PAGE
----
Shape of Things to Come: Uganda’s Demographic Barriers to DemocracyApril 13, 2010 By Elizabeth Leahy Madsen
In March, Uganda’s cultural landmark, the Kasubi Tombs, were destroyed in a suspicious fire. Tensions spilled over when Ugandan President Yoweri Museveni paid a visit to the Bugandan site and found his entrance blocked by an angry crowd. According to an independent newspaper, soldiers accompanying the president opened fire, killing three civilians.
With ethnic-tinged unrest and student protests in Kampala, as well as cross-border conflicts in the north and east, Museveni, who has led Uganda since 1986, is facing a potentially serious test as elections approach early next year. The country’s demographic profile, and in particular the lack of opportunities for growing numbers of young people, will add to the country’s challenges, as I argue in a new case study of Uganda’s demography.
Uganda has the youngest population in the world, with 77 percent of its people younger than age 30. Women in Uganda have an average of 6.7 children each and 41 percent of married women have an unmet need for family planning. The population of Uganda is currently growing by about one million people per year, and given the force of its demographic momentum, Uganda’s population is likely to almost double by 2025 even if fertility declines.
Population Action International has found that countries with age structures like Uganda’s are the most likely to experience internal strife and autocratic governance. Between 1970 and 2007, 80 percent of outbreaks of civil conflict occurred in countries in which 60 percent or more of the population was younger than age 30.During that same period, 90 percent of countries with an age structure like Uganda’s had autocratic or only partially democratic governments.
Demography alone does not cause conflict. Most governments, even those with youthful populations, do not become entrenched in internal violence and upheaval. But age structure affects a country’s vulnerability to conflict, due to the demands a government faces in providing for its growing numbers.
In Uganda, young people face diminishing prospects in agriculture, the primary industry, as plot sizes shrink with each successive generation. At projected population growth rates, land density may increase 350 percent by 2050, from 122 inhabitants per km2 to a possible 551 inhabitants per km.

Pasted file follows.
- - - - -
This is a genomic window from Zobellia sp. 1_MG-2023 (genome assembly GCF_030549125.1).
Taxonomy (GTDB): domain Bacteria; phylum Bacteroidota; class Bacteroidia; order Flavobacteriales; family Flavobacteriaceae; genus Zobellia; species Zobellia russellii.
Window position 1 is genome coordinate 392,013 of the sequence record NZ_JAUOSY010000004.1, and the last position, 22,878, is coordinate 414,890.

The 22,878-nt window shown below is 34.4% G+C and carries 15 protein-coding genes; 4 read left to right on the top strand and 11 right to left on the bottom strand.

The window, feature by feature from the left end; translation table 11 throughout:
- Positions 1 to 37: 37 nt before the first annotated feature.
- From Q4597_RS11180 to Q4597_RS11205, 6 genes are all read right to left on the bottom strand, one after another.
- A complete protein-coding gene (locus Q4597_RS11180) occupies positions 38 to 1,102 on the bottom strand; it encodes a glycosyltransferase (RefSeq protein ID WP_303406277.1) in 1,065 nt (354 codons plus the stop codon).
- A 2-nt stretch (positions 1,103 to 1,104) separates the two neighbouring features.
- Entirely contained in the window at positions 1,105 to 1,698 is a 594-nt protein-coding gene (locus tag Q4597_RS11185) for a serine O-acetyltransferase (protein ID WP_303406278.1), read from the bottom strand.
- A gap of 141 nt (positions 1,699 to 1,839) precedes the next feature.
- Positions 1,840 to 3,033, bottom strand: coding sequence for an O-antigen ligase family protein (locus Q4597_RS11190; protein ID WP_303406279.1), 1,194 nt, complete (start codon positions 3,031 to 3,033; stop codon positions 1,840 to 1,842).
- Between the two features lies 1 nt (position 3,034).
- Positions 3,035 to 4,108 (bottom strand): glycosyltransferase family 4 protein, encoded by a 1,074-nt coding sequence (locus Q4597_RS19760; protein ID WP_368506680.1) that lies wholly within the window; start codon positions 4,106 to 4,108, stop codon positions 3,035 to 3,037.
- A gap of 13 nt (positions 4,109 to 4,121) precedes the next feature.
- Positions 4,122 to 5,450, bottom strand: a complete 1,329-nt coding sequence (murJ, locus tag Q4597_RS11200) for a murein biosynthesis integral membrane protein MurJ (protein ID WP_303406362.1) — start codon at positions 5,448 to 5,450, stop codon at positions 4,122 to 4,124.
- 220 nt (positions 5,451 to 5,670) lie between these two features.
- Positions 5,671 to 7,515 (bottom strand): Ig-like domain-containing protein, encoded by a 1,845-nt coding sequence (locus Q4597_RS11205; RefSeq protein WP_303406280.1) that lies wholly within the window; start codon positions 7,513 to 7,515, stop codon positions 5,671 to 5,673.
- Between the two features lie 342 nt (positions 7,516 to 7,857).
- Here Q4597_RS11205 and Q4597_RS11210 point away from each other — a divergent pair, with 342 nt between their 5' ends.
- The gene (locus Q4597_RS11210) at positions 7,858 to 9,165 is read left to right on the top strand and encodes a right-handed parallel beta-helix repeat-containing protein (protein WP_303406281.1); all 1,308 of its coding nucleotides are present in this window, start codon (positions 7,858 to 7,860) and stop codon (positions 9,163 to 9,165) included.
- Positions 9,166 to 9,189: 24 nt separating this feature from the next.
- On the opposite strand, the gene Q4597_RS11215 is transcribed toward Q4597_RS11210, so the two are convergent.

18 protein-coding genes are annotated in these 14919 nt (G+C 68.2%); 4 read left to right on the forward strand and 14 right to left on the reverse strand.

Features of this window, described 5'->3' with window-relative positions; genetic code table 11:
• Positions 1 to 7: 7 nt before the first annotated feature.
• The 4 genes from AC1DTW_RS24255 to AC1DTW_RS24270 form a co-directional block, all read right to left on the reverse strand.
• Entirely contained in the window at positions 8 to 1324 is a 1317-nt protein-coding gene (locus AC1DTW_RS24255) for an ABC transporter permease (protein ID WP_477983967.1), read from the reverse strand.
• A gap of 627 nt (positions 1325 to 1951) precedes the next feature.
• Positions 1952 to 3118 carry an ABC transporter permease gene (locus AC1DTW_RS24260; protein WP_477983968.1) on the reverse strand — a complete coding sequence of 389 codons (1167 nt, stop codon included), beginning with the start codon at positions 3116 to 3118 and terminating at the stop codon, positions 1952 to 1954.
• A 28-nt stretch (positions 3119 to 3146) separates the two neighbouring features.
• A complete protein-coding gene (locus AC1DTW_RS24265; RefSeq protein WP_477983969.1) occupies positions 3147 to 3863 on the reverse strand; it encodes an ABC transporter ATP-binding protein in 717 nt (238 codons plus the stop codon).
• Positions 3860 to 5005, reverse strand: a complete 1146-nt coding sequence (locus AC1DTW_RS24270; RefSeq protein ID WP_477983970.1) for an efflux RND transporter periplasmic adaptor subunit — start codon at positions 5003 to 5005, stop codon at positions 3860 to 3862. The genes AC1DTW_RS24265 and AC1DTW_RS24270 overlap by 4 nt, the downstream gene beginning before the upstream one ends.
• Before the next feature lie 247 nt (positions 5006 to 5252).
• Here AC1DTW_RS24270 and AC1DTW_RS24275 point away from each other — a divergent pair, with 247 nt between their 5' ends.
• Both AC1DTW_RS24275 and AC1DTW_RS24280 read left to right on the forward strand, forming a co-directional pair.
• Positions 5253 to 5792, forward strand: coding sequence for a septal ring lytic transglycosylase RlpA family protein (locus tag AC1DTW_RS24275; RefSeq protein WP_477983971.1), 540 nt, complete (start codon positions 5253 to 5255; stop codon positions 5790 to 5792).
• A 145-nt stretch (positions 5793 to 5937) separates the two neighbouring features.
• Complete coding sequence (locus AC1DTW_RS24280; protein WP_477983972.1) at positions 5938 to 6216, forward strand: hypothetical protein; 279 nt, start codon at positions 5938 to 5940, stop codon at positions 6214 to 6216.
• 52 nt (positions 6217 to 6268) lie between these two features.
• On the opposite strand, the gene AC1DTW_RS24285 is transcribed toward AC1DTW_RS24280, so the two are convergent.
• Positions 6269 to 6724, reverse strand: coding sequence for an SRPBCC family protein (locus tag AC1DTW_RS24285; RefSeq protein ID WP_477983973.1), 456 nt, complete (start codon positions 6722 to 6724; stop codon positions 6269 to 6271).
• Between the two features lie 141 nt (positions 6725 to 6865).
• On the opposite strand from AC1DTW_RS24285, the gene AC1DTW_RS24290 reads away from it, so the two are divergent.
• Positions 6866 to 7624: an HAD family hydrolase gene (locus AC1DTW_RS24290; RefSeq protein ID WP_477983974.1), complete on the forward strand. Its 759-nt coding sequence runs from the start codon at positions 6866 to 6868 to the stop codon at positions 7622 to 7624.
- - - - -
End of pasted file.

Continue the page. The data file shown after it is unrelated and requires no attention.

Only one-quarter of students who enroll in primary school reach the final grade, and even those with university degrees find few jobs. A reported youth unemployment rate of 22 percent is even higher in urban areas.
After 25 years in power, President Museveni will stand for a fourth official term in 2011. Despite growing dissent among his constituents, he appears confident of keeping his seat. Regardless of what happens next year,Uganda’s leaders must firmly commit to addressing their country’s demographic issues.
Age structure can become a window of opportunity if youth are engaged in society and couples can choose the number of children they can support. But in Uganda, that window remains far out of reach.
Three new case studies from Population Action International on Haiti, Yemen and Uganda examine the challenges specific to countries with very young age structures and recommend policy solutions.
Elizabeth Leahy Madsen is a senior research associate at Population Action International (PAI). She is the primary author of the 2007 PAI report The Shape of Things to Come: Why Age Structure Matters to a Safer, More Equitable World.
Photo Credits: “Atanga.pater.uganda,” courtesy of flickr user Kcarls.
Join the Conversation
- ‘Permaculture the African Way’ in Cameroon’s Only Eco-Village | Inter Press Service
- Vietnam’s rush to develop risks damaging its natural attractions | World news | The Guardian
- ‘I drank the water and ate the fish. We all did. The acid has damaged me permanently’ | Global development | The Guardian
- IRIN Asia | Myanmar scrambles to assess flood damage | Myanmar | Natural Disasters
- Climate change blamed for severe drought hitting Vietnam's coffee crops | Environment | The Guardian